Retiring GOP lawmaker blasts party for 'toddler logic' that shutdown will put pressure on Dems

Retiring Rep. Ryan CostelloRyan Anthony CostellloBottom line Former GOP Rep. Costello launches lobbying shop Head of Pennsylvania GOP resigns over alleged explicit texts MORE (R-Pa.) blasted his own party on Friday for “toddler logic” that suggested a partial government shutdown would end up putting pressure on Democrats.

Democrats will take control of the House on Jan. 3 and as the majority party will have "more leverage," Costello argued on Twitter.

“The notion that a shutdown creates more pressure on Dems is toddler logic,” he wrote.

President TrumpDonald John TrumpCDC updates website to remove dosage guidance on drug touted by Trump Trump says he'd like economy to reopen 'with a big bang' but acknowledges it may be limited Graham backs Trump, vows no money for WHO in next funding bill MORE said earlier on Friday that Democrats will be to blame if a partial government shutdown begins at midnight.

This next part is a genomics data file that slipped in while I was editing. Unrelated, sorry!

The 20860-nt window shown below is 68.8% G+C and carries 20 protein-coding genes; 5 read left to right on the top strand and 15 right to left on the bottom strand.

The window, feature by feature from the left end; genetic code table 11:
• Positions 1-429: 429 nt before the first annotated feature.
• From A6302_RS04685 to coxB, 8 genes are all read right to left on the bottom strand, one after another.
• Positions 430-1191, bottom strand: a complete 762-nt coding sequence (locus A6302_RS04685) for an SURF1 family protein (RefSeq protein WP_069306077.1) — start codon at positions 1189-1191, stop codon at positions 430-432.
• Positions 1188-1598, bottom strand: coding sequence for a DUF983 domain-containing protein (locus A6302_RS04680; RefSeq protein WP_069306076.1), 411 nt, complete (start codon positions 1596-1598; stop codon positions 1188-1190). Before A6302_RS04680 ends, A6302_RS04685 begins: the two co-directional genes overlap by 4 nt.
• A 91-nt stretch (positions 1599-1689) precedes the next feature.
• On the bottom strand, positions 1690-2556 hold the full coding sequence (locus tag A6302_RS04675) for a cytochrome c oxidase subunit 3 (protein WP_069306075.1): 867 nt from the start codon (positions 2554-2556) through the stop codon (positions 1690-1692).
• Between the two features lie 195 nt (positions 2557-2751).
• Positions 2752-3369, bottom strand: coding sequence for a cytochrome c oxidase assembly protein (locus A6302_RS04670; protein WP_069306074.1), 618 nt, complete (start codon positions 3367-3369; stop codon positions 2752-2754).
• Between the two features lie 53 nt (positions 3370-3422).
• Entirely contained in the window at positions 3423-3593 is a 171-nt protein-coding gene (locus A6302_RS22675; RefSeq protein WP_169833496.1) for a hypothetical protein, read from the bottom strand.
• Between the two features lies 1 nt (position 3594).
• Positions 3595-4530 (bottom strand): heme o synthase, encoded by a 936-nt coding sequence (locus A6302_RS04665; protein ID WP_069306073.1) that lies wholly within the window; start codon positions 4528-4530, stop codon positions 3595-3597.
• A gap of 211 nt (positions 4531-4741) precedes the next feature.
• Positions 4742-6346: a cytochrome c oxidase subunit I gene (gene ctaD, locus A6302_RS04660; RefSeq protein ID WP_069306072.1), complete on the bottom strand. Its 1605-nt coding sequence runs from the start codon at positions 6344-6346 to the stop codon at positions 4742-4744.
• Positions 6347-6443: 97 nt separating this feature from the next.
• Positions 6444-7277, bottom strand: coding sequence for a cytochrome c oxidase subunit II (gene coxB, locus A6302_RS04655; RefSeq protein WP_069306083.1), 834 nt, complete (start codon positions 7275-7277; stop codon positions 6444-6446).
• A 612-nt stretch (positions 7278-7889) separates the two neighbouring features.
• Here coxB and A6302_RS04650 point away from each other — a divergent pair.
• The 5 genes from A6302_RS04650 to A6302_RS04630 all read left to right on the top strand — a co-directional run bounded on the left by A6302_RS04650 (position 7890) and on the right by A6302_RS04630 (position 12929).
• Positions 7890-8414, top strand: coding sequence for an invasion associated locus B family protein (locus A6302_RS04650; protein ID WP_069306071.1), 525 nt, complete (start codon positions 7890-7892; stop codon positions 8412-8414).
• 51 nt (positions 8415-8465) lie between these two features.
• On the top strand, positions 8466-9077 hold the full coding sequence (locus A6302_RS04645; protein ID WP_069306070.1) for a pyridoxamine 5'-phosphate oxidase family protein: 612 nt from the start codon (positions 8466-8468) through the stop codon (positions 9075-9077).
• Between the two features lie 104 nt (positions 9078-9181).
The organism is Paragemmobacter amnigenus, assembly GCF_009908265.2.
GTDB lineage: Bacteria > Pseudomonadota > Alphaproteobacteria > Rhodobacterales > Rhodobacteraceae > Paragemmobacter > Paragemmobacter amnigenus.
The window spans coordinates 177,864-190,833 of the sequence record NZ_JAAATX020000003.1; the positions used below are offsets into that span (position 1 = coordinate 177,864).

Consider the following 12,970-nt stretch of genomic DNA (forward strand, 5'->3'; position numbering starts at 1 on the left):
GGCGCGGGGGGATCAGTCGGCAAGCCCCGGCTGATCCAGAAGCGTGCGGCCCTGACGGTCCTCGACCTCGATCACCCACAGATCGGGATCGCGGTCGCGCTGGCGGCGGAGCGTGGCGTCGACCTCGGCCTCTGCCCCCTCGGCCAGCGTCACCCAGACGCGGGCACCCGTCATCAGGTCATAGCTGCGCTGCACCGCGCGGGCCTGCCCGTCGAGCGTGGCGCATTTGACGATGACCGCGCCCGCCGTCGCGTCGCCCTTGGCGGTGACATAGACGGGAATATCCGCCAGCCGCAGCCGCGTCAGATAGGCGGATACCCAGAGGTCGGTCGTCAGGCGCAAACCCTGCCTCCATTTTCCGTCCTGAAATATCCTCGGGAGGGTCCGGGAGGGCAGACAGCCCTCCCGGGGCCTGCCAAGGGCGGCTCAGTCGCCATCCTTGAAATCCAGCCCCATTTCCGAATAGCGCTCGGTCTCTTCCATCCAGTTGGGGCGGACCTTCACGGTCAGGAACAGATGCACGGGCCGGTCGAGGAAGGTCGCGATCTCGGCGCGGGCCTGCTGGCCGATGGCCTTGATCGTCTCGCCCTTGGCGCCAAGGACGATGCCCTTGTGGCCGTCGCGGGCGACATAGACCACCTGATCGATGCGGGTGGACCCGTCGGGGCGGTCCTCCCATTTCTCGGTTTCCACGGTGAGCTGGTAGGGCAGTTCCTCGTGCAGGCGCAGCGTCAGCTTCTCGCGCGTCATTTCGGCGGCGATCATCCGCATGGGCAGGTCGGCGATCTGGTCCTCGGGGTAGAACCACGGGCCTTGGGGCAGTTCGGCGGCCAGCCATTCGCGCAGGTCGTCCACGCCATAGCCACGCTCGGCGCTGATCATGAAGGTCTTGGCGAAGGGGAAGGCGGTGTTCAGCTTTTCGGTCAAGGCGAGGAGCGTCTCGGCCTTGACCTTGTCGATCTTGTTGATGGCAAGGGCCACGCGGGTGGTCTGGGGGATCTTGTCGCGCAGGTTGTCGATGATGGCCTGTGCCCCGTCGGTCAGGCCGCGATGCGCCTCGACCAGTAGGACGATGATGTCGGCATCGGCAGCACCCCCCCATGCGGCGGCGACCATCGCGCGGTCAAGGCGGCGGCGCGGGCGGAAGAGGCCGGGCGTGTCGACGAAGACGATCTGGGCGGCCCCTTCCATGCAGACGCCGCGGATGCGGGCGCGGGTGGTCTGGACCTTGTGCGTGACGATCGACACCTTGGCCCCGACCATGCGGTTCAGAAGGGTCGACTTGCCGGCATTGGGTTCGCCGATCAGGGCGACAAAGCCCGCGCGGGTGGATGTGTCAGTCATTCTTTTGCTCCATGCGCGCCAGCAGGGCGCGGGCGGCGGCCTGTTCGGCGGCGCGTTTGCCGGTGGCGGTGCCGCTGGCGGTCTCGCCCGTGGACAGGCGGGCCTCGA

“The Democrats now own the shutdown!” he tweeted.


The president's remarks were a reversal from his public comments last week when he said he would be “proud” to trigger a shutdown if funding for his proposed border wall was not included in a year-end spending bill.

Costello voted Thursday night to pass a spending bill that includes $5.7 billion for border wall funding and other border security.

The House-passed bill is unlikely to make it through the Senate, where it would need to overcome a 60-vote filibuster. Republicans hold a slim 51-49 majority in the upper chamber.

Costello said on C-SPAN’s “Washington Journal” last month that one, large wall is not necessarily the best tactic to increase security along the border. 

“Some parts do better with infrared and other technological surveillance measures,” Costello said last month. “We need to beef up border control employees. IT’s a combination of things.”

“I have always viewed ‘build the wall’ more as a figure of speech,” he added. “It can be big and beautiful in certain parts, but there are more effective ways to do that along certain portions of the border.”